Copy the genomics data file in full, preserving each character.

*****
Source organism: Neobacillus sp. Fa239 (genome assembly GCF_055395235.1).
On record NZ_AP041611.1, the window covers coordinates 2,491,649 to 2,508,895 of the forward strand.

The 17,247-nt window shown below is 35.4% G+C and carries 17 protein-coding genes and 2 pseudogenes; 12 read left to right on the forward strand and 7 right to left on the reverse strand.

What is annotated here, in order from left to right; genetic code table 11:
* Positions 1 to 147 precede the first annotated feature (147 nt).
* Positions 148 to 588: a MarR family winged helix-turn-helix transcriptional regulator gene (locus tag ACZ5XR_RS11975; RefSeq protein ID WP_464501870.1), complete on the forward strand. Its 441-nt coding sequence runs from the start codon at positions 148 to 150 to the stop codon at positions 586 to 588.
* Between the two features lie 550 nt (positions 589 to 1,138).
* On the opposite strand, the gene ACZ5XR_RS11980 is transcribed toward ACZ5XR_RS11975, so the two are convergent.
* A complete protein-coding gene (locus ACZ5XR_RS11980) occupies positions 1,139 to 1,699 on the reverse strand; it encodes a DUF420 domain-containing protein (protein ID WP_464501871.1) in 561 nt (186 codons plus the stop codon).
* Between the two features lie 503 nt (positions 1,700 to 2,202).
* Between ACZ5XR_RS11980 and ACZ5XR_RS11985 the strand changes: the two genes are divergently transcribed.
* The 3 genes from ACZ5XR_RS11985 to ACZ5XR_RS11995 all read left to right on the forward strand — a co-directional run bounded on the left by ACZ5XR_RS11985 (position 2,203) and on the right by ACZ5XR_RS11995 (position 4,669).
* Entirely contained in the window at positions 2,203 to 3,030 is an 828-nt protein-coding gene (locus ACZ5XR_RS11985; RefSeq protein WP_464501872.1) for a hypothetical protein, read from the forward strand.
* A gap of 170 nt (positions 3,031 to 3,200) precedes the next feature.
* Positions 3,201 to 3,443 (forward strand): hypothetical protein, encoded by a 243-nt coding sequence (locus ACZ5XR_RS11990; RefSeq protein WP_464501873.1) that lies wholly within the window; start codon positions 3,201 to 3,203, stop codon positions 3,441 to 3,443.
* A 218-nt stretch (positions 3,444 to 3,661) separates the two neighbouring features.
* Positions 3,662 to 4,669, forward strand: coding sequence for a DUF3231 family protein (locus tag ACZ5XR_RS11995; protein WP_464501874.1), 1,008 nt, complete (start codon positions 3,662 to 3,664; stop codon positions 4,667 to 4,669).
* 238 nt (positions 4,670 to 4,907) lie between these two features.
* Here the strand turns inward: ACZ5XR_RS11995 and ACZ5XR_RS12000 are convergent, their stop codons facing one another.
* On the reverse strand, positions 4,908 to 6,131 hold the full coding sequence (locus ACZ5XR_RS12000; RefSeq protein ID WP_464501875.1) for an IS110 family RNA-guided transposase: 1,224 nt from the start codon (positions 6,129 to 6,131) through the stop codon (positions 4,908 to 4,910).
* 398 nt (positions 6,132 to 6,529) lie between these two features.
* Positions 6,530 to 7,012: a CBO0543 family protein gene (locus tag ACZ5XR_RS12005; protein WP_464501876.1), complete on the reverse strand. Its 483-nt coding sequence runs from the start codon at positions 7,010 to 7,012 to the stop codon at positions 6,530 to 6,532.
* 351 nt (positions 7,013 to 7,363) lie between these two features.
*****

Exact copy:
Source organism: Neobacillus sp. Fa239 (genome assembly GCF_055395235.1).
On record NZ_AP041611.1, the window covers coordinates 2,491,649 to 2,508,895 of the forward strand.

The 17,247-nt window shown below is 35.4% G+C and carries 17 protein-coding genes and 2 pseudogenes; 12 read left to right on the forward strand and 7 right to left on the reverse strand.

What is annotated here, in order from left to right; genetic code table 11:
* Positions 1 to 147 precede the first annotated feature (147 nt).
* Positions 148 to 588: a MarR family winged helix-turn-helix transcriptional regulator gene (locus tag ACZ5XR_RS11975; RefSeq protein ID WP_464501870.1), complete on the forward strand. Its 441-nt coding sequence runs from the start codon at positions 148 to 150 to the stop codon at positions 586 to 588.
* Between the two features lie 550 nt (positions 589 to 1,138).
* On the opposite strand, the gene ACZ5XR_RS11980 is transcribed toward ACZ5XR_RS11975, so the two are convergent.
* A complete protein-coding gene (locus ACZ5XR_RS11980) occupies positions 1,139 to 1,699 on the reverse strand; it encodes a DUF420 domain-containing protein (protein ID WP_464501871.1) in 561 nt (186 codons plus the stop codon).
* Between the two features lie 503 nt (positions 1,700 to 2,202).
* Between ACZ5XR_RS11980 and ACZ5XR_RS11985 the strand changes: the two genes are divergently transcribed.
* The 3 genes from ACZ5XR_RS11985 to ACZ5XR_RS11995 all read left to right on the forward strand — a co-directional run bounded on the left by ACZ5XR_RS11985 (position 2,203) and on the right by ACZ5XR_RS11995 (position 4,669).
* Entirely contained in the window at positions 2,203 to 3,030 is an 828-nt protein-coding gene (locus ACZ5XR_RS11985; RefSeq protein WP_464501872.1) for a hypothetical protein, read from the forward strand.
* A gap of 170 nt (positions 3,031 to 3,200) precedes the next feature.
* Positions 3,201 to 3,443 (forward strand): hypothetical protein, encoded by a 243-nt coding sequence (locus ACZ5XR_RS11990; RefSeq protein WP_464501873.1) that lies wholly within the window; start codon positions 3,201 to 3,203, stop codon positions 3,441 to 3,443.
* A 218-nt stretch (positions 3,444 to 3,661) separates the two neighbouring features.
* Positions 3,662 to 4,669, forward strand: coding sequence for a DUF3231 family protein (locus tag ACZ5XR_RS11995; protein WP_464501874.1), 1,008 nt, complete (start codon positions 3,662 to 3,664; stop codon positions 4,667 to 4,669).
* 238 nt (positions 4,670 to 4,907) lie between these two features.
* Here the strand turns inward: ACZ5XR_RS11995 and ACZ5XR_RS12000 are convergent, their stop codons facing one another.
* On the reverse strand, positions 4,908 to 6,131 hold the full coding sequence (locus ACZ5XR_RS12000; RefSeq protein ID WP_464501875.1) for an IS110 family RNA-guided transposase: 1,224 nt from the start codon (positions 6,129 to 6,131) through the stop codon (positions 4,908 to 4,910).
* 398 nt (positions 6,132 to 6,529) lie between these two features.
* Positions 6,530 to 7,012: a CBO0543 family protein gene (locus tag ACZ5XR_RS12005; protein WP_464501876.1), complete on the reverse strand. Its 483-nt coding sequence runs from the start codon at positions 7,010 to 7,012 to the stop codon at positions 6,530 to 6,532.
* 351 nt (positions 7,013 to 7,363) lie between these two features.